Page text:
Creating Christmas Memories aids more than 1,000 children
by By JOYANNA WEBER Banner Staff Writer
Dec 10, 2012 | 1410 views | 0 0 comments | 4 4 recommendations | email to a friend | print
CREATING CHRISTMAS MEMORIES volunteer Melanie Barker watches as Holly McDaniel reaches high for a doll. Creating Christmas Memories pairs students who may not be getting much or anything for Christmas with volunteers for a shopping spree at Kmart.  Banner Photo, JOYANNA WEBER
CREATING CHRISTMAS MEMORIES volunteer Melanie Barker watches as Holly McDaniel reaches high for a doll. Creating Christmas Memories pairs students who may not be getting much or anything for Christmas with volunteers for a shopping spree at Kmart. Banner Photo, JOYANNA WEBER
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CLEVELAND HIGH SCHOOL senior Chloe Kilgore helps Abby Coulthard decide what she really wants to get during the Creating Christmas Memories shopping trip. Banner Photo, JOYANNA WEBER
More than 1,000 area children will have a brighter Christmas this year because of Creating Christmas Memories.

The annual shopping trip pairs volunteers with students specifically selected through their teacher or principal with volunteers to help them choose wisely when spending the $100 allotted. Each elementary school was given a different time to come to the mall on Sunday.

Brenda Lawson and the Creating Christmas Memories Foundation Board ensure that the event runs smoothly through partnerships with Kmart, Bradley Square Mall Security and the Bradley County Sheriff’s Office.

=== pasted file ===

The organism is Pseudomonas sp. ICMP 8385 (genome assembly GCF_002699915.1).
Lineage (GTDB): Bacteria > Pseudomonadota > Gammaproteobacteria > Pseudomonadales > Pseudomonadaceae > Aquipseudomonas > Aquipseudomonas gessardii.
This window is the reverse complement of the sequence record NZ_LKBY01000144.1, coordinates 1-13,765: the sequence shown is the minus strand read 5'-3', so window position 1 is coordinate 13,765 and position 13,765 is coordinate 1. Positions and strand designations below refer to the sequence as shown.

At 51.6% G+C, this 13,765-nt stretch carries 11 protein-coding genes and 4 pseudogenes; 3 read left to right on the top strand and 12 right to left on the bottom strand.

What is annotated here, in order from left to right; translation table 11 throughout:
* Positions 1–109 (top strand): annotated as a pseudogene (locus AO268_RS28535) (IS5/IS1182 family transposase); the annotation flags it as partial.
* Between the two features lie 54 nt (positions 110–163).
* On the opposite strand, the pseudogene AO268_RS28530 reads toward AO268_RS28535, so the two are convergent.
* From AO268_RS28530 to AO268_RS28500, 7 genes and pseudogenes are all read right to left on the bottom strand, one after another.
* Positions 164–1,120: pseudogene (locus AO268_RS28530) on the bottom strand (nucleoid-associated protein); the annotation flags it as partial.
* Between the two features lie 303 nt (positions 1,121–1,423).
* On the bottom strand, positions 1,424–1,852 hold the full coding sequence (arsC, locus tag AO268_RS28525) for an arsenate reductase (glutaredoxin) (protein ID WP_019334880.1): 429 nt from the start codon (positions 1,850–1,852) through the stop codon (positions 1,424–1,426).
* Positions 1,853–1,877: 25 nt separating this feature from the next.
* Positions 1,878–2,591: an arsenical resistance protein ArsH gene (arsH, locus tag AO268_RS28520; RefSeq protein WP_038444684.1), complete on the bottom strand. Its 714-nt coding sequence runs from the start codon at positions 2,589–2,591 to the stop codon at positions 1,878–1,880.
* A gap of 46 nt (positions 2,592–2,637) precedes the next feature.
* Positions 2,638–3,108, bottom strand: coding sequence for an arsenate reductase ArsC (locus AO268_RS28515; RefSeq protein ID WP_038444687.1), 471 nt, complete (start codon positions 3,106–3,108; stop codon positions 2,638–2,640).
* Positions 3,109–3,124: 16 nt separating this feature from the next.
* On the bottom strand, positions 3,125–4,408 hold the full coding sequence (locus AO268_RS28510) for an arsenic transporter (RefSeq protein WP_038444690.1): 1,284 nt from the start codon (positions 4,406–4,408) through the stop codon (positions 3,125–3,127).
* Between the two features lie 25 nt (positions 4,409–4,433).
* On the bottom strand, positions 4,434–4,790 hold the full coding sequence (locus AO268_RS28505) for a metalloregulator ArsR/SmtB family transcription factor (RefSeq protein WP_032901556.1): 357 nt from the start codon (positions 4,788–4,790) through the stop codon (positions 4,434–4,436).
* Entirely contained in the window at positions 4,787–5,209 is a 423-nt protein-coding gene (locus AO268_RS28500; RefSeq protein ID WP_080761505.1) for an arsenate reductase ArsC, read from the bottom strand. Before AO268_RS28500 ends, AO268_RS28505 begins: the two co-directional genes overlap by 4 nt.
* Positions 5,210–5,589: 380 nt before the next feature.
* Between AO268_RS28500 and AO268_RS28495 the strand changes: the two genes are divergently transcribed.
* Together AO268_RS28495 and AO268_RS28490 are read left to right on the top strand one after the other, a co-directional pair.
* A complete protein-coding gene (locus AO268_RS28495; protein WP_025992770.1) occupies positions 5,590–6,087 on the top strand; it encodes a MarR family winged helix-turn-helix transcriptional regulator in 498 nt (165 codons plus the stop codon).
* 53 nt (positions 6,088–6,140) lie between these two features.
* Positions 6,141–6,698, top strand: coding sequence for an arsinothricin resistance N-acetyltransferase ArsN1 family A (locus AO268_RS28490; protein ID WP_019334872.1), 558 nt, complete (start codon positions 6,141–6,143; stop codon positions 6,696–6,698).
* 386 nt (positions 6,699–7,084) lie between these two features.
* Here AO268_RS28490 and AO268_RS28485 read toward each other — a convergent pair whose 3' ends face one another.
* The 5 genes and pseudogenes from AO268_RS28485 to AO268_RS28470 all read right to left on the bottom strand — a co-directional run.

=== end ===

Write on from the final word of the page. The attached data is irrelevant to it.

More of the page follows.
Volunteers of various ages make the event “organized choas,” according to volunteer Christy Dasher.

As children were making memories choosing their favorite toys and clothes, the Bentley family was making some memories of their own as volunteers.

“I felt like it was a good opportunity to give back, to give some of our time to the community,” Larry Bentley said.

Bentley was joined by his wife Kim and son Ian.

“We felt like it was important for him to come and be a part of this,” Bentley said.

He said he was pleasantly suprised by the number of volunteers.

“This is awesome that this many people would come out and volunteer,” Bentley noted.

Many of the volunteers come back year after year. Many who help the children shop are from local high schools. School faculty representatives and other community members also keep the event running smoothly.

Dasher has volunteered for the past six years and enjoys seeing the children receive gifts they would not ordinarily receive.

“Seeing the kids, the excited faces when they come in, it’s just rewarding for us to see,” Cendy Hill, who has volunteered for five years, said.

From pairing boys with male volunteers and girls with females to having Spanish-speaking volunteers on hand for students who do not speak English, many subtle details are planned for and worked out ahead of time, according to volunteer Sandra Rowland.

“It’s a well organized machine now,” Dasher said.

Hill said each year the event has gotten better.

“A lot of hard work goes on throughout the year to make this happen,” Dasher said. “Months and months of planning.”

This year siblings were also kept together to allow them to shop as a group.